IPL 2018: All you need to know about the mid-season transfer policy
A cricketer who is not exactly fitting into the plans of his present team can move forward to another team, where he can get more opportunities to play.
Published - Dec 1, 2017 12:36 am | Updated - Dec 1, 2017 8:58 pm
Everyone discusses how crucial Indian Premier League’s (IPL) role was in shaping cricket in a much lucrative and attractive manner. But to be fair, it was the English Premier League, which was re-launched in 1992, that changed the dynamics of the entire sporting fraternity. Despite all the fan bases and the rich histories English clubs carried forward into the new league, no one ever imagined club Football can be such a huge source of income.
Even the IPL, which became such a turning point in cricket history, was inspired by the EPL. Although IPL has attained stratospheric heights over the course of the previous decade, it still has a long way to go. Star India bagging the broadcasting rights for a mind-boggling Rs. 16,347 Crore for the next five years is a good example of the League’s value in the market. The next edition of the IPL will be coming up with a lot of changes, not just to attract more viewers, but to ensure more players can benefit from it.
What is a mid-season Transfer?
The latest news coming from the IPL governing body is that all the teams have responded positively towards the mid-season transfer policy. All the cricket fans who watch a lot of Football got really excited (Like me) when they heard of this, but still there are a lot of people who are oblivious to this entire scenario.
In simple terms, the title aptly describes what it is. It allows the team management to buy or sell players from other teams during the course of the tournament. In most of the Football and Baseball Leagues, this transfer market period comes into play after all the teams have completed 50% of their matches.
If this is really implemented in the IPL, it might come into play after the League has completed 30 matches or after each team has played a minimum of 7 matches. A cricketer who is not exactly fitting into the plans of his present team can move forward to another team, where he can get more opportunities to play. This can benefit both the club and the player mutually.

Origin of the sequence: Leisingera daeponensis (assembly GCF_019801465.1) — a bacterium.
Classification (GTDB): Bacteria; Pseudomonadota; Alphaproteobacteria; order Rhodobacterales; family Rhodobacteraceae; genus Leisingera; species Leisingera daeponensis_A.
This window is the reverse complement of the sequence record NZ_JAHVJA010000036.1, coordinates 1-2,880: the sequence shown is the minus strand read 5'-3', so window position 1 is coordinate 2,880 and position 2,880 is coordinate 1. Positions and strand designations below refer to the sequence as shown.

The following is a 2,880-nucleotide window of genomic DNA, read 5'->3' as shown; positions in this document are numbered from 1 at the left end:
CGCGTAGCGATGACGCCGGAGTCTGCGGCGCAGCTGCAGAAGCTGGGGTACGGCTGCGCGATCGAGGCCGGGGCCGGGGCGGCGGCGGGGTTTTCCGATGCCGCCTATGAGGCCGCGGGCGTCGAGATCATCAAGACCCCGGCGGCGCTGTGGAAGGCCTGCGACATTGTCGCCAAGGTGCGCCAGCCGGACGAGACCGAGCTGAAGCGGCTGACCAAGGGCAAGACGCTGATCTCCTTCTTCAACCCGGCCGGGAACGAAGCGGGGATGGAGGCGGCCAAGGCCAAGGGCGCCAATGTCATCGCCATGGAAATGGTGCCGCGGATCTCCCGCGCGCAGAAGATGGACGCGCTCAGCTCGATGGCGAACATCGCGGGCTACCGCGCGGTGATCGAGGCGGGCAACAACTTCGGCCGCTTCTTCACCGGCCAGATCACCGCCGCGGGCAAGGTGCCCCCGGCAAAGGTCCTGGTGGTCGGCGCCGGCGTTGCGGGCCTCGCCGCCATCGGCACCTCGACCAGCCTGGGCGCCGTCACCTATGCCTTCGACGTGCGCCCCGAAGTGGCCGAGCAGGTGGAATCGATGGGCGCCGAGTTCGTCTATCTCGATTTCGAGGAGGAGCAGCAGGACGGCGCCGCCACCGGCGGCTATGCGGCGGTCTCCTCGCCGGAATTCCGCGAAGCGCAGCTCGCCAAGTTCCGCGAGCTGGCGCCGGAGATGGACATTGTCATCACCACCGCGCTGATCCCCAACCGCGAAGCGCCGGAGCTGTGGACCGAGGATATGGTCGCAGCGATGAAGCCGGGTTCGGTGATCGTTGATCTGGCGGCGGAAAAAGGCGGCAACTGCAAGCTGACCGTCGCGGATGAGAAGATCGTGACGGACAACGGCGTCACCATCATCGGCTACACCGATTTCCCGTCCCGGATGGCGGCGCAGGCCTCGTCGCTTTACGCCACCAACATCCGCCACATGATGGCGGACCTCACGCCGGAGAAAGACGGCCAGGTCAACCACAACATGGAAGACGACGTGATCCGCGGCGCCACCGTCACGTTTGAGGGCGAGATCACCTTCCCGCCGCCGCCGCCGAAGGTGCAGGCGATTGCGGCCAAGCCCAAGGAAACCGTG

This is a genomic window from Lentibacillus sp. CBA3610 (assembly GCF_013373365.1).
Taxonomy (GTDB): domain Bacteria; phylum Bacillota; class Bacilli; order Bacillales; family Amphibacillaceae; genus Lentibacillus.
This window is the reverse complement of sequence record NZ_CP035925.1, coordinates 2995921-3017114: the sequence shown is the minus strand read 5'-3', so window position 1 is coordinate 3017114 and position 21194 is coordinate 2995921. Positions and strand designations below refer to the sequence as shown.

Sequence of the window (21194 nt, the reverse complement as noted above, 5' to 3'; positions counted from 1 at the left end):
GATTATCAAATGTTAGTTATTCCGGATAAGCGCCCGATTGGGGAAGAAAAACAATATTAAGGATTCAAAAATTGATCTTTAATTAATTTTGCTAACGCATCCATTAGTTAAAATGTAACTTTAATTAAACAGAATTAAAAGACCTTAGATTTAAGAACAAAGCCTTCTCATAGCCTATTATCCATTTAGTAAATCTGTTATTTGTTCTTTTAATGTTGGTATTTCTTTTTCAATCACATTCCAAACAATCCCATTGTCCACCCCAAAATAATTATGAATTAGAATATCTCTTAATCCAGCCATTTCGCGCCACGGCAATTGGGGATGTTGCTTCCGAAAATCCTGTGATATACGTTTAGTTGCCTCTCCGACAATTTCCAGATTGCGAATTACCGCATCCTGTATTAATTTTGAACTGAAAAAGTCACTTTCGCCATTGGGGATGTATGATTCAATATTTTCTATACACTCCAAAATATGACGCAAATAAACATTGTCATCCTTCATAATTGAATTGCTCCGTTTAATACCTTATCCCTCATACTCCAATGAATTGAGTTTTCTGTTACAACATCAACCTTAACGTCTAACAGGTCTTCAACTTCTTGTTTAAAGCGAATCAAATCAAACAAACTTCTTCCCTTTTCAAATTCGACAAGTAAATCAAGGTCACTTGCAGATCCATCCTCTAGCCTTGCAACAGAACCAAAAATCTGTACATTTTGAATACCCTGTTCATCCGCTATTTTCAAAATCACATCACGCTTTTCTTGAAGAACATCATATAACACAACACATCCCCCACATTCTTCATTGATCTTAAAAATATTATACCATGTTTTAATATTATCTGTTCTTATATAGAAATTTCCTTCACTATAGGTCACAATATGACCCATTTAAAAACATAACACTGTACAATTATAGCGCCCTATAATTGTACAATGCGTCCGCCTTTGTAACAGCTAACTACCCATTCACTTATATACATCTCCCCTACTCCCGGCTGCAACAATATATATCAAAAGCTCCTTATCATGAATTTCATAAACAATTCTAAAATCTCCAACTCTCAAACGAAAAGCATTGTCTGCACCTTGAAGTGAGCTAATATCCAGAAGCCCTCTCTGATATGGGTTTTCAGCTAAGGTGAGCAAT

Will it be helpful?
Without a shadow of a doubt! For instance, EPL club Manchester United, who have been performing exceedingly well in the ongoing season, are desperately in need of a world-class Right-Winger (It is a playing position, just like we have third-man or fine-leg in cricket). Gareth Bale, who is a master in that position, is currently not getting enough games at his present club Real Madrid due to various reasons.
Henceforth, United management is looking to get the player’s contract signed when the mid-season transfer window opens on January 1st. Although it looks highly unlikely to happen, this transfer would benefit Real Madrid financially and Manchester United’s worries will be put to bed.
Similarly, in IPL, Trent Boult played just one game in Sunrisers Hyderabad‘s triumphant campaign in 2016. A bowler of such high quality, who easily qualifies as one of the best in the generation, was warming the bench for a month and a half. This is when the transfer window is at its best, helping the player get a few games and prove his talent, which ultimately is the reason why this League is conducted.
A team has to be explicitly sure before selling a player in this window. They have to keep an account of the backups they have and only when they believe a particular transfer will not have a significant impact, they must proceed. Although no one is precisely sure of how they’ll make it an integral part of the existing IPL system, this policy can bring about a drastic change in the League.